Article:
Miniature Paintings – Techniques
The miniature paintings are small, colorful pictures painted in glowing mineral, vegetable and gold leaf colors on paper. They are inspired by the graceful and romantic lifestyles of the Moguls and Persians and emphasize the lives of the kings, queens and their subjects. They are full of life and color in a luxurious world of physical beauty and sensuality.
The paintings are done on paper, silk, marble or synthetic ivory. Many are done on old manuscript paper with various hand written scripts on back and front. Some are on stamped paper with an official seal of government. The antique paper paintings are a collector’s delight. They are by their very nature rare and unique and beautiful.
Mughal and Persian Miniature Paintings – History
This style of painting developed in India around the 15th century A.D. Although very distinct in its style and form, the roots of this style of painting lay in the spirit of eclecticism – that is, borrowing the best from other styles of art and developing a style which is new and old at the same time. New, because it is a form of art which has definite distinct features and characteristics of its own – and old because it has been influenced by art forms belonging to earlier periods. The generous lenders were the Hindu art styles, the Persian school of art and to some extent the western schools of art.
Despite the diversity of the cultures from which it borrowed, the Mughal school of painting justified itself by improving upon its sources and lenders. In fact in many ways the Persian and Hindu schools of art are indebted to the Mughal School for the polish and finesse it gave to what it had borrowed from them.
The style of Mughal miniature painting received the patronage of the Mughal dynasty which ruled India from 1526 A.D. to 1857 A.D.
Although the Mughal rulers were Moslems, the Mughal school art cannot be labeled as either Islamic or Hindu. It was an amalgamation of the two – Indo Islamic. It deviated from the Islamic school of art in a drastic way, that is, it ignored or rather defied the ban imposed by Islam on the portrayal and representation of the human figure or for that matter any living thing.
The Mughal rulers hailed from Central Asia. Persia was the most powerful empire in Central Asia at that time. The influence of Persia pervaded not only the political arena of Central Asia but also the cultural life of the region. The Mughals were also greatly influenced and impressed with the Persian culture and art.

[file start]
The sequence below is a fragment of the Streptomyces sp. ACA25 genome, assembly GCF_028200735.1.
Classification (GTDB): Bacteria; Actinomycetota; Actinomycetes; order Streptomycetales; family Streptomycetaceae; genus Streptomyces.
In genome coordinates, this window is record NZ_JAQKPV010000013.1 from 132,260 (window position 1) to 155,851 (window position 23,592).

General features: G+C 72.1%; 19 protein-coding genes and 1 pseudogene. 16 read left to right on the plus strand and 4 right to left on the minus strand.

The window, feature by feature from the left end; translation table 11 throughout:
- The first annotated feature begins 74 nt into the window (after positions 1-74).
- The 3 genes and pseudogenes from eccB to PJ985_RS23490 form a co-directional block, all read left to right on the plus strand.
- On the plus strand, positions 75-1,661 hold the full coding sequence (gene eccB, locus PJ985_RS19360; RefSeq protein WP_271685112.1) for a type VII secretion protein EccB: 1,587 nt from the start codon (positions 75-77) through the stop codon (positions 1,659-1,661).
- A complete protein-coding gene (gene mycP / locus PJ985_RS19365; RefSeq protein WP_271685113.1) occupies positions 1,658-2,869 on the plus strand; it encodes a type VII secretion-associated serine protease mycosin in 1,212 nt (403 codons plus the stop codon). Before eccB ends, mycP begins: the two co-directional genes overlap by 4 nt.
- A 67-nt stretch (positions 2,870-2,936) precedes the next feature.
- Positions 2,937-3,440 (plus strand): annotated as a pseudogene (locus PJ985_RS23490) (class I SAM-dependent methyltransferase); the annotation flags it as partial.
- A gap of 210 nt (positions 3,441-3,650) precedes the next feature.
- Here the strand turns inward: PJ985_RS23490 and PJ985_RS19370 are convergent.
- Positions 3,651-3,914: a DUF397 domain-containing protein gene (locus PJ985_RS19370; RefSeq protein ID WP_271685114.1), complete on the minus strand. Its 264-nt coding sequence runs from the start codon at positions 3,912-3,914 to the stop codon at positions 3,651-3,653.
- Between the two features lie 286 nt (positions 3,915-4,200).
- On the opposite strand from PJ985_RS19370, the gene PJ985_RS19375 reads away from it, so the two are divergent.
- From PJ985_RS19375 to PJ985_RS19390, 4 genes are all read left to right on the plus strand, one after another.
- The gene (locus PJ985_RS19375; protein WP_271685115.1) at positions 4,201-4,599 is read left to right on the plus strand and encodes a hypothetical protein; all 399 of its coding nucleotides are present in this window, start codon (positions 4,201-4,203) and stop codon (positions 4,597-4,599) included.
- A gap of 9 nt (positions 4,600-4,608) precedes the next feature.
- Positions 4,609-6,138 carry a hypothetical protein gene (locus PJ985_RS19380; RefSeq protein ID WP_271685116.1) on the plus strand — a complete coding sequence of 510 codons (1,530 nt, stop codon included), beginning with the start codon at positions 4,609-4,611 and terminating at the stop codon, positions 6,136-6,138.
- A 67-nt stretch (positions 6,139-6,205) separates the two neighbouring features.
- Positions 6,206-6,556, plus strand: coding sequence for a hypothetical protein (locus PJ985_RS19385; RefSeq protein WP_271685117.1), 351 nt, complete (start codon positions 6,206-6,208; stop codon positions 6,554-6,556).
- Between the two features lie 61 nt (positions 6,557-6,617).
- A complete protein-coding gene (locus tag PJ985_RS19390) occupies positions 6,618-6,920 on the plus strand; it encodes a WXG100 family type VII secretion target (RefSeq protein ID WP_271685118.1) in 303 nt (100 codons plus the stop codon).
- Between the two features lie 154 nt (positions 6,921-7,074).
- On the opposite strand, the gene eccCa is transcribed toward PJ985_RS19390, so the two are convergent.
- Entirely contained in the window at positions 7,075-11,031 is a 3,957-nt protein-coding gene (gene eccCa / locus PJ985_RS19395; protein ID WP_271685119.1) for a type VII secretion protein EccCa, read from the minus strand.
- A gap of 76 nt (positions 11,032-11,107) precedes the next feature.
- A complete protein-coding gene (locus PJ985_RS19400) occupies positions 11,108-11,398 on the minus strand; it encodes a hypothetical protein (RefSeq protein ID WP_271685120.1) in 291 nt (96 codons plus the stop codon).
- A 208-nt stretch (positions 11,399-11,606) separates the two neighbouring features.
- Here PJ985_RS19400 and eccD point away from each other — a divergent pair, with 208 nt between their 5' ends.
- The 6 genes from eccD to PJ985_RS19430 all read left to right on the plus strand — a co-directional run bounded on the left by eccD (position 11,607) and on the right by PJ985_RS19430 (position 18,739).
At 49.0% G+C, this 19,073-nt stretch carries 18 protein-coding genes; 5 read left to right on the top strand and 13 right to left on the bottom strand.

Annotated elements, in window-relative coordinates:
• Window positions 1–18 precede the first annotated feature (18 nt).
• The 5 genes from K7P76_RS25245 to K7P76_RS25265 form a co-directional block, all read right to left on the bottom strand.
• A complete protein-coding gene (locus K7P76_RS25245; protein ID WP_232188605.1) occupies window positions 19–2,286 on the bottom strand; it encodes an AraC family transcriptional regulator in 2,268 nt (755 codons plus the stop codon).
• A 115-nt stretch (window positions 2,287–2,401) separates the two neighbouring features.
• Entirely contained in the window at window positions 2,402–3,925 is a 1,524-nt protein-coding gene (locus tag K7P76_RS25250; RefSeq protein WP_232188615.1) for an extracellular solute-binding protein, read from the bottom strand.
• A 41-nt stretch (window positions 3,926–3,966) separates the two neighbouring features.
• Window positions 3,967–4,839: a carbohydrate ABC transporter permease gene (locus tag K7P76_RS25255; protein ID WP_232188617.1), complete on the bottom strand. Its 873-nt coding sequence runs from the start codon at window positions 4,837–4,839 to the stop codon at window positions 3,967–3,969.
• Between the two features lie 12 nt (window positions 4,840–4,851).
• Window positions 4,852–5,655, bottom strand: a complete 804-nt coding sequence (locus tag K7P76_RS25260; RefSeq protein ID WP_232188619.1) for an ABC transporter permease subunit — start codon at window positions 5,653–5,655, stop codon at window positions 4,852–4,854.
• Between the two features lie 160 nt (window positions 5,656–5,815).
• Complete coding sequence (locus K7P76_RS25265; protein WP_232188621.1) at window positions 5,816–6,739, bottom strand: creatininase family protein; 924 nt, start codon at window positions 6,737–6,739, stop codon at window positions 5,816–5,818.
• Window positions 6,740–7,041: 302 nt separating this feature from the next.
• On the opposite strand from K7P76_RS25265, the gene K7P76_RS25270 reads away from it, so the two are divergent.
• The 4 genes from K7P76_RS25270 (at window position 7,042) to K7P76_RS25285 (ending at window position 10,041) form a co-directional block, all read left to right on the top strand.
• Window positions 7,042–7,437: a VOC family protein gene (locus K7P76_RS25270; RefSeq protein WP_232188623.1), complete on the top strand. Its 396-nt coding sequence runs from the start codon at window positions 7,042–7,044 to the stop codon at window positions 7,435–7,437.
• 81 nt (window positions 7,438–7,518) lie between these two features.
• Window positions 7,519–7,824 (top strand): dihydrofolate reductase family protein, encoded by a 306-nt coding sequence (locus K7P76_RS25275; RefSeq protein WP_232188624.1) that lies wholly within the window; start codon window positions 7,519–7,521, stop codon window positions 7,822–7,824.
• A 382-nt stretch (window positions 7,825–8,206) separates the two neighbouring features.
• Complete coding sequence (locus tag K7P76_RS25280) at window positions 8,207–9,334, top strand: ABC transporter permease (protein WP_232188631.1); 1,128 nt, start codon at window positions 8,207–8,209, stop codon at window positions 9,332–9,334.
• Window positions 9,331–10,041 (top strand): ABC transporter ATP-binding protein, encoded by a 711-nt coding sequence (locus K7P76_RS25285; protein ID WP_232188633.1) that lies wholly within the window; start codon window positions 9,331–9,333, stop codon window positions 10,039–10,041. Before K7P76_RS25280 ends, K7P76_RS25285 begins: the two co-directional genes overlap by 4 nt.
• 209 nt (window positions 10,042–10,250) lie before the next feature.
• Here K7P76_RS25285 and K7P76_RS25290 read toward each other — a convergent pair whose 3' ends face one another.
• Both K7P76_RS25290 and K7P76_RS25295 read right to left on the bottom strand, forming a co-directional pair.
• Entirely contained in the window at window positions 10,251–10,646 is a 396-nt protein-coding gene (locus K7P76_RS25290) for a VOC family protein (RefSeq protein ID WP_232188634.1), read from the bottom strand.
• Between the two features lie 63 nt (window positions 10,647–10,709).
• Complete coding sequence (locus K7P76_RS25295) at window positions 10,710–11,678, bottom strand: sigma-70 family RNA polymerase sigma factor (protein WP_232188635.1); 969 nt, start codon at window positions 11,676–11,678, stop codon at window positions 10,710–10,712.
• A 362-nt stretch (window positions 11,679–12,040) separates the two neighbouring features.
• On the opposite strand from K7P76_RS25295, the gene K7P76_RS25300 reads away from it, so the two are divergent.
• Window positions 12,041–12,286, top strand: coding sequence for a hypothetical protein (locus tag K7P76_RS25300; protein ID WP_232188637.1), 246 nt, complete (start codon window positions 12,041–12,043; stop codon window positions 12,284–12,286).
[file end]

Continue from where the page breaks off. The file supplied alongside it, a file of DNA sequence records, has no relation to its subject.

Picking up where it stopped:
In 1526, when the Mughal ruler Babur established his rule in India and adopted her as his home, he also inspired and attracted many Persian artists to come to India and enrich the newly conquered territory with their artworks. This exodus of Persian painters to India continued all through the Mughal period in India, thus continuously enriching India artistically.
This entry of Persian painters in a predominantly Hindu land made waves in the stream of Indian art. Indian art which had so far been identified with Hindu Art started undergoing a qualitative change. The influence of these two distinct art forms on each other was inevitable and led to the development of a new school of art – the Indo Islamic or the Mughal School.
The Persian painters in the service of Babur and Humayun set up large workshops where “teams” undertook and carried out the illustration of not only monumental rich works such as the famous Dastan – i- Amir Hamzah, but also less extensive and simpler pictorial cycles. Two or more artists often worked on the same Miniature – a designer, a colorist, sometimes a Portraiture specialist and a minor detail painter. Obviously the purpose of this teamwork was to speed and increase production by a sort of industrialization.